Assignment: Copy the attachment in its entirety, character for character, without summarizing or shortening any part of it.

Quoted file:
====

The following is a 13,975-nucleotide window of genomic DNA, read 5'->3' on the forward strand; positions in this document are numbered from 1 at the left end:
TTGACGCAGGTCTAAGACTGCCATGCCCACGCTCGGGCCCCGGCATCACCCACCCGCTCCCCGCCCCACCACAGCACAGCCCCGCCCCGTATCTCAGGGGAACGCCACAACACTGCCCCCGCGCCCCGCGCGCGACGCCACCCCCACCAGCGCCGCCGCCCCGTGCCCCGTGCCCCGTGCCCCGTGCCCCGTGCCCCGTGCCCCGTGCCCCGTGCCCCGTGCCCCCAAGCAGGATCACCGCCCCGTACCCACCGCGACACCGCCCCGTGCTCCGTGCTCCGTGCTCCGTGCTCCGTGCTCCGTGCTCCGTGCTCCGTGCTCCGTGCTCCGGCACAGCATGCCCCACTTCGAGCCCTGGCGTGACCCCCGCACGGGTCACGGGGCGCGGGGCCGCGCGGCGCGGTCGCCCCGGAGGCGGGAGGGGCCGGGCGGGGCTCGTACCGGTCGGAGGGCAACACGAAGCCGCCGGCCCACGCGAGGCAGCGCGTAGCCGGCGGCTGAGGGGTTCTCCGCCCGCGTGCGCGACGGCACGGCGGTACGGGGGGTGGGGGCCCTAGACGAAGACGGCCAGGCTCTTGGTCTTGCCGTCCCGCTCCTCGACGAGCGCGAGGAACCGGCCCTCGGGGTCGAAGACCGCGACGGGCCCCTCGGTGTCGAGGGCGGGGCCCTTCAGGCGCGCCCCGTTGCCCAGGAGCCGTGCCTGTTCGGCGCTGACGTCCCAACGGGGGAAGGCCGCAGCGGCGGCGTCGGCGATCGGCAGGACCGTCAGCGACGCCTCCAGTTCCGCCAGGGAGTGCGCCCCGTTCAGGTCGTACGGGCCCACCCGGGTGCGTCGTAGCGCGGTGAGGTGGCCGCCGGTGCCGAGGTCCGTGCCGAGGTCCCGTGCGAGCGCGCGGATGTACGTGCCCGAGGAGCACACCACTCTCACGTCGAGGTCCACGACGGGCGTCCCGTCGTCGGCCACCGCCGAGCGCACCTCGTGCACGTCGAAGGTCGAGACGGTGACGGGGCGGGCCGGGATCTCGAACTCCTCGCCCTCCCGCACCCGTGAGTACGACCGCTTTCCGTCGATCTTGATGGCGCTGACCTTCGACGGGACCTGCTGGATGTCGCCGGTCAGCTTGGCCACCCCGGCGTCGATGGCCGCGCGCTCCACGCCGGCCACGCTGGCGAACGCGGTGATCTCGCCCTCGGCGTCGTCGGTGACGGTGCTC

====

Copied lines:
The following is a 13,975-nucleotide window of genomic DNA, read 5'->3' on the forward strand; positions in this document are numbered from 1 at the left end:
TTGACGCAGGTCTAAGACTGCCATGCCCACGCTCGGGCCCCGGCATCACCCACCCGCTCCCCGCCCCACCACAGCACAGCCCCGCCCCGTATCTCAGGGGAACGCCACAACACTGCCCCCGCGCCCCGCGCGCGACGCCACCCCCACCAGCGCCGCCGCCCCGTGCCCCGTGCCCCGTGCCCCGTGCCCCGTGCCCCGTGCCCCGTGCCCCGTGCCCCGTGCCCCCAAGCAGGATCACCGCCCCGTACCCACCGCGACACCGCCCCGTGCTCCGTGCTCCGTGCTCCGTGCTCCGTGCTCCGTGCTCCGTGCTCCGTGCTCCGTGCTCCGGCACAGCATGCCCCACTTCGAGCCCTGGCGTGACCCCCGCACGGGTCACGGGGCGCGGGGCCGCGCGGCGCGGTCGCCCCGGAGGCGGGAGGGGCCGGGCGGGGCTCGTACCGGTCGGAGGGCAACACGAAGCCGCCGGCCCACGCGAGGCAGCGCGTAGCCGGCGGCTGAGGGGTTCTCCGCCCGCGTGCGCGACGGCACGGCGGTACGGGGGGTGGGGGCCCTAGACGAAGACGGCCAGGCTCTTGGTCTTGCCGTCCCGCTCCTCGACGAGCGCGAGGAACCGGCCCTCGGGGTCGAAGACCGCGACGGGCCCCTCGGTGTCGAGGGCGGGGCCCTTCAGGCGCGCCCCGTTGCCCAGGAGCCGTGCCTGTTCGGCGCTGACGTCCCAACGGGGGAAGGCCGCAGCGGCGGCGTCGGCGATCGGCAGGACCGTCAGCGACGCCTCCAGTTCCGCCAGGGAGTGCGCCCCGTTCAGGTCGTACGGGCCCACCCGGGTGCGTCGTAGCGCGGTGAGGTGGCCGCCGGTGCCGAGGTCCGTGCCGAGGTCCCGTGCGAGCGCGCGGATGTACGTGCCCGAGGAGCACACCACTCTCACGTCGAGGTCCACGACGGGCGTCCCGTCGTCGGCCACCGCCGAGCGCACCTCGTGCACGTCGAAGGTCGAGACGGTGACGGGGCGGGCCGGGATCTCGAACTCCTCGCCCTCCCGCACCCGTGAGTACGACCGCTTTCCGTCGATCTTGATGGCGCTGACCTTCGACGGGACCTGCTGGATGTCGCCGGTCAGCTTGGCCACCCCGGCGTCGATGGCCGCGCGCTCCACGCCGGCCACGCTGGCGAACGCGGTGATCTCGCCCTCGGCGTCGTCGGTGACGGTGCTC